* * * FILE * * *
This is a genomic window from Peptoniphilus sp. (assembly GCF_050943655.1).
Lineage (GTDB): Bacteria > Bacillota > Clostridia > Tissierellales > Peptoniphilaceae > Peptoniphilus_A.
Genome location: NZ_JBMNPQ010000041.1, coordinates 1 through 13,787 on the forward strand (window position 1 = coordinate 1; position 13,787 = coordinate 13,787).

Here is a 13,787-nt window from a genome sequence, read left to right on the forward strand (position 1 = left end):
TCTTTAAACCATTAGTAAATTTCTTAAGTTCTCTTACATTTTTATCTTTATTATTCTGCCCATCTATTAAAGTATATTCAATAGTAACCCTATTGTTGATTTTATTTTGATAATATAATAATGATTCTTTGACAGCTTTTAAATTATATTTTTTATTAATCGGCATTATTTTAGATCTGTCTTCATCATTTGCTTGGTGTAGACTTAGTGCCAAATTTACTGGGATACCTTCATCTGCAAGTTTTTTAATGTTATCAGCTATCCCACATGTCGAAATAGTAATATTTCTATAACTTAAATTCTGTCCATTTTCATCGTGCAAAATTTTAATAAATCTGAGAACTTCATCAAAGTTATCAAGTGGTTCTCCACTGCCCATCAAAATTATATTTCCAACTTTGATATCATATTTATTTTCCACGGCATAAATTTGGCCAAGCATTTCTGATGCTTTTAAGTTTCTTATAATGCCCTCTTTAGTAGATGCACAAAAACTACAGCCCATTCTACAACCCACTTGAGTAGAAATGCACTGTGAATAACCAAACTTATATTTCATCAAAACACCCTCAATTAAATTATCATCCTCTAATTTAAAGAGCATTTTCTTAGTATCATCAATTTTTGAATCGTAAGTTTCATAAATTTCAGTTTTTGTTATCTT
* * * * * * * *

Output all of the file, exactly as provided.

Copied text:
This is a genomic window from Peptoniphilus sp. (assembly GCF_050943655.1).
Lineage (GTDB): Bacteria > Bacillota > Clostridia > Tissierellales > Peptoniphilaceae > Peptoniphilus_A.
Genome location: NZ_JBMNPQ010000041.1, coordinates 1 through 13,787 on the forward strand (window position 1 = coordinate 1; position 13,787 = coordinate 13,787).

Here is a 13,787-nt window from a genome sequence, read left to right on the forward strand (position 1 = left end):
TCTTTAAACCATTAGTAAATTTCTTAAGTTCTCTTACATTTTTATCTTTATTATTCTGCCCATCTATTAAAGTATATTCAATAGTAACCCTATTGTTGATTTTATTTTGATAATATAATAATGATTCTTTGACAGCTTTTAAATTATATTTTTTATTAATCGGCATTATTTTAGATCTGTCTTCATCATTTGCTTGGTGTAGACTTAGTGCCAAATTTACTGGGATACCTTCATCTGCAAGTTTTTTAATGTTATCAGCTATCCCACATGTCGAAATAGTAATATTTCTATAACTTAAATTCTGTCCATTTTCATCGTGCAAAATTTTAATAAATCTGAGAACTTCATCAAAGTTATCAAGTGGTTCTCCACTGCCCATCAAAATTATATTTCCAACTTTGATATCATATTTATTTTCCACGGCATAAATTTGGCCAAGCATTTCTGATGCTTTTAAGTTTCTTATAATGCCCTCTTTAGTAGATGCACAAAAACTACAGCCCATTCTACAACCCACTTGAGTAGAAATGCACTGTGAATAACCAAACTTATATTTCATCAAAACACCCTCAATTAAATTATCATCCTCTAATTTAAAGAGCATTTTCTTAGTATCATCAATTTTTGAATCGTAAGTTTCATAAATTTCAGTTTTTGTTATCTT